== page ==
Comment: Do you trust your technology vendor?

Last month I attended Aptos's Engage user conference. The vendor had a lot of things to announce, but the one that stuck with me the most had to do with trust. Trust with a capital T, actually. The question applies: do you Trust your technology vendor? And by trust, I don’t mean is their behaviour predictable, as in, "I trust my vendor to act in their own self-interest". That is not Trust. Do you really believe that your technology vendors are partners, in it with you to help create your success?

At RSR, we've said many times that an investment in a software solution should not be conducted like a transaction, it should be looked at more like a marriage. If you've bought the right solution, as a retailer you should be in it for the long haul, and you should be more interested in keeping your vendor partner for the long haul than in nickel and diming them for short-term benefits.

Part of the reason why it's difficult to maintain that perspective, especially when you're down in the trenches being pelted by solution providers as you try to navigate a selection process, is because of trust. When a vendor focuses on features and functions and gimmicky ways to get your attention, you start to respond at that level, with nickel-and-dime-y requests and levels of expectations.

It's true of vendors too – if the retailer insists on only evaluating current out of the box functionality with little to no consideration of the vendor's long-term vision or partnering capacity, the vendor is going to respond at a very tactical level. The problem doesn't live just in how retailers react to vendors, it's how vendors react to retailers too.

It starts with trust. But how do you build trust – how do you get the ball rolling? For Aptos, it started with an internal problem, a lack of communication between two groups on the same team, one in the US and one in India. They were a dysfunctional team, and Aptos responded by calling in a consultant, The Table Group, to help them get past their dysfunction. Step one in building trust is to make yourself vulnerable – to put yourself out there first.

And that is what Aptos is doing, not just internally, but with every interaction with customers. The company has so embraced the philosophy they learned from the Table Group that they are certifying their own people to be trainers in the system, and they are bringing that teaming mentality to their implementation projects. They've already brought it to aspects of their development process, and I suspect it won't be long before they bring it to all aspects of client engagement from the very beginning of the sales cycle to the last day the software is running.

Trust. It's an interesting, emotional, touchy-feely kind of word, and yet now, for Aptos, it is the foundation for how they interact with their clients. Not cloud, not cognitive computing, not Internet of Things. Trust. What's even better about how Aptos is implementing it is they own the first step in building trust – making themselves vulnerable, demonstrating honesty, as the first move. It's up to clients to respond in kind. Once a client takes that step, beautiful things can happen.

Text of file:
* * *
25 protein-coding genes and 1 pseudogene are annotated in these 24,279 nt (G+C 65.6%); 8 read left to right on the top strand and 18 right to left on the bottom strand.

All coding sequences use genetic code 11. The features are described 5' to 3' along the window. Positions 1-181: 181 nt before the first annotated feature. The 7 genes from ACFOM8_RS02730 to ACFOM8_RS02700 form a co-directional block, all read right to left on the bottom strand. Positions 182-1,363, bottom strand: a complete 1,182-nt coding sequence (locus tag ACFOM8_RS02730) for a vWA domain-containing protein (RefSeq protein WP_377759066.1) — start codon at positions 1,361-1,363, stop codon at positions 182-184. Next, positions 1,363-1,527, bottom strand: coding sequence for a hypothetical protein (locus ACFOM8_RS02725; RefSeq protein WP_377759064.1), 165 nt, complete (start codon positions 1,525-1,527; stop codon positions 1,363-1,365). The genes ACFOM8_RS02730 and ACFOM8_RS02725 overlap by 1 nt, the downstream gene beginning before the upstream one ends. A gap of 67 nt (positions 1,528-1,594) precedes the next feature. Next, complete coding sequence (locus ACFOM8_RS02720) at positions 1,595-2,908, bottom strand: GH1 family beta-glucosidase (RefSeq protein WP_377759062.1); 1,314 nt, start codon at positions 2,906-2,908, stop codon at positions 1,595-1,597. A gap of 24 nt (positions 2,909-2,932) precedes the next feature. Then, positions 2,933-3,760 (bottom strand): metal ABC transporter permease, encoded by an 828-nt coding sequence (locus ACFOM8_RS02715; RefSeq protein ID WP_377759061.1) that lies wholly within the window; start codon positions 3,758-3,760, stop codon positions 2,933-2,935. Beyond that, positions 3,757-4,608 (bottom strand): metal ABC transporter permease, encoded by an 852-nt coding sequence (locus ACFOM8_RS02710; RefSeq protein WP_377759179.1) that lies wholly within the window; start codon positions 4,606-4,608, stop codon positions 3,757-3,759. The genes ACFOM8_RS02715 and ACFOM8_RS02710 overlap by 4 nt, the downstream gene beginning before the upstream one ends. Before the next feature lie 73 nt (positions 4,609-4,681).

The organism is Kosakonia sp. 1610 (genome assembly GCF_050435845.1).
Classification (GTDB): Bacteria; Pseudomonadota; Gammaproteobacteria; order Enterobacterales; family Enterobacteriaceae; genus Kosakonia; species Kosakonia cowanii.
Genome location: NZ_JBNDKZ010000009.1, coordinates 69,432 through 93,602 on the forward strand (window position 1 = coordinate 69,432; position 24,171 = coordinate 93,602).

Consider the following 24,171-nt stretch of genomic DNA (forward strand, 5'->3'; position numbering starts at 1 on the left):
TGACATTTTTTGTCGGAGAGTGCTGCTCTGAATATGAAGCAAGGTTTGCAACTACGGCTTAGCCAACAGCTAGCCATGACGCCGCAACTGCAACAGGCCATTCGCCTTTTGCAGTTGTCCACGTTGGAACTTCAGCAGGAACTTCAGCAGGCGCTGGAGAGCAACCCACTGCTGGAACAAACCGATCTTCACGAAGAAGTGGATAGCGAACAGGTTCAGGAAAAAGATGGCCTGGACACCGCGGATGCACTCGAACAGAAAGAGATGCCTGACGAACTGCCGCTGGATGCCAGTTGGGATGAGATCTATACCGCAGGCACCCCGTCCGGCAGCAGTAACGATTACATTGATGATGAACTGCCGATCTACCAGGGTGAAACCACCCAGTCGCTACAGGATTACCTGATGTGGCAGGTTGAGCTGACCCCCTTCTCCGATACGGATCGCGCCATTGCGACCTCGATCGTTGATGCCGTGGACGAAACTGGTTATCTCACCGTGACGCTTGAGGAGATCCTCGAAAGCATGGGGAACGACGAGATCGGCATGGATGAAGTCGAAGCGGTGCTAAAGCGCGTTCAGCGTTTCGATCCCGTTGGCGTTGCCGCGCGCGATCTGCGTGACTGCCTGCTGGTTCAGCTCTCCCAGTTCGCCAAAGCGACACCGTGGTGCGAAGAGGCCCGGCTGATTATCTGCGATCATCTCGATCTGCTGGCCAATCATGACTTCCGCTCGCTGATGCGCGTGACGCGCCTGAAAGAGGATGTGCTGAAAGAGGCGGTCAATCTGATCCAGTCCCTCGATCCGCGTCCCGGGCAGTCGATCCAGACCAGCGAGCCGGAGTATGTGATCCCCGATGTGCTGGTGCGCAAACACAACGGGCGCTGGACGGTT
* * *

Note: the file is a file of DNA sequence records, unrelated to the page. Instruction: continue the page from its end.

For myself, I've been saying for a long time that retailers undervalue the trust level they have with consumers. They undervalue how much high trust is worth, in terms of engaged, loyal brand advocates, and they completely under-estimate how much it costs them when trust is eroded or destroyed. They could learn a lot about the value of trust.

With Aptos's stake in the ground, the company is becoming a living test case for the value of trust. They're not the biggest solution provider in retail, and they've come from a rough ride over the last several years, having gone through some acquisitions and some ownership changes, some of which created the perception in the market that the products didn’t get the attention they deserved.

Whatever you believe about Aptos today, if you believe that great things can be accomplished when a group of people is committed to each other and working together toward the same goal, then you better keep an eye on this company. Because they're already actively working on their internal commitment, so much that they're starting to take that commitment to their clients – their partners.

I believe in the power of trust and commitment. You can succeed without these things, but such success is difficult to maintain over time. I'm very interested to see if Aptos can create enough trust with the company's customers to excel beyond peers in the industry – to prove the hard value of trust, if you will.

It's a lesson a lot of retailers need to learn – not just internally, but with their own customers too.

This article originally appeared as 'Do You Trust Your Technology Vendor? Aptos Engage 2016' on The RSR Research website. It is reproduced with the organisation's permission. 

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